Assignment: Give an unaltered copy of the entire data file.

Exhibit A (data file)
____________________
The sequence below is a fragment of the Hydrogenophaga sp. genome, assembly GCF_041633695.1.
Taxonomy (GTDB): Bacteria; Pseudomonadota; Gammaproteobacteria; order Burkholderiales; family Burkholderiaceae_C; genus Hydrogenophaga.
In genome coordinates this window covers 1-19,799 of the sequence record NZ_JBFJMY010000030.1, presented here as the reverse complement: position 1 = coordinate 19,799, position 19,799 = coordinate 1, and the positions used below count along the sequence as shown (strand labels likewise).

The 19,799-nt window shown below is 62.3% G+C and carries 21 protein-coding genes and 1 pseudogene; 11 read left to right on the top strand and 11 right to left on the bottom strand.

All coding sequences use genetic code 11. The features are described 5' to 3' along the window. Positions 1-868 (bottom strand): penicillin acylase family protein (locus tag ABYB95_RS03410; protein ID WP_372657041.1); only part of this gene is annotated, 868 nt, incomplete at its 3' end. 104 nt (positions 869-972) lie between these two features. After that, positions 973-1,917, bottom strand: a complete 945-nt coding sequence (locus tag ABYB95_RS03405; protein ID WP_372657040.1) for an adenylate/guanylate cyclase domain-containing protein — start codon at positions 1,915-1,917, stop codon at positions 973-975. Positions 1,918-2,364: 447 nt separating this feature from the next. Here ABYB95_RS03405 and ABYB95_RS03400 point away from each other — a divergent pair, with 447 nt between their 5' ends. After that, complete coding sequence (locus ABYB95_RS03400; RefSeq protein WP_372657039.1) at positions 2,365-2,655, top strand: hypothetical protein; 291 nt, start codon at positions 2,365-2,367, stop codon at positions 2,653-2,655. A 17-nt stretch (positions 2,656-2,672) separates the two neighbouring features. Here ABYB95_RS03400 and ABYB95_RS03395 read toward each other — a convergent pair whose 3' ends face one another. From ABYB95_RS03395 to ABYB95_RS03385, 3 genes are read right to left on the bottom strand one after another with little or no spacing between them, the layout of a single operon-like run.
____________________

The sequence below is a fragment of the Hydrogenophaga sp. genome, assembly GCF_041633695.1.
Taxonomy (GTDB): Bacteria; Pseudomonadota; Gammaproteobacteria; order Burkholderiales; family Burkholderiaceae_C; genus Hydrogenophaga.
In genome coordinates this window covers 1-19,799 of the sequence record NZ_JBFJMY010000030.1, presented here as the reverse complement: position 1 = coordinate 19,799, position 19,799 = coordinate 1, and the positions used below count along the sequence as shown (strand labels likewise).

The 19,799-nt window shown below is 62.3% G+C and carries 21 protein-coding genes and 1 pseudogene; 11 read left to right on the top strand and 11 right to left on the bottom strand.

All coding sequences use genetic code 11. The features are described 5' to 3' along the window. Positions 1-868 (bottom strand): penicillin acylase family protein (locus tag ABYB95_RS03410; protein ID WP_372657041.1); only part of this gene is annotated, 868 nt, incomplete at its 3' end. 104 nt (positions 869-972) lie between these two features. After that, positions 973-1,917, bottom strand: a complete 945-nt coding sequence (locus tag ABYB95_RS03405; protein ID WP_372657040.1) for an adenylate/guanylate cyclase domain-containing protein — start codon at positions 1,915-1,917, stop codon at positions 973-975. Positions 1,918-2,364: 447 nt separating this feature from the next. Here ABYB95_RS03405 and ABYB95_RS03400 point away from each other — a divergent pair, with 447 nt between their 5' ends. After that, complete coding sequence (locus ABYB95_RS03400; RefSeq protein WP_372657039.1) at positions 2,365-2,655, top strand: hypothetical protein; 291 nt, start codon at positions 2,365-2,367, stop codon at positions 2,653-2,655. A 17-nt stretch (positions 2,656-2,672) separates the two neighbouring features. Here ABYB95_RS03400 and ABYB95_RS03395 read toward each other — a convergent pair whose 3' ends face one another. From ABYB95_RS03395 to ABYB95_RS03385, 3 genes are read right to left on the bottom strand one after another with little or no spacing between them, the layout of a single operon-like run.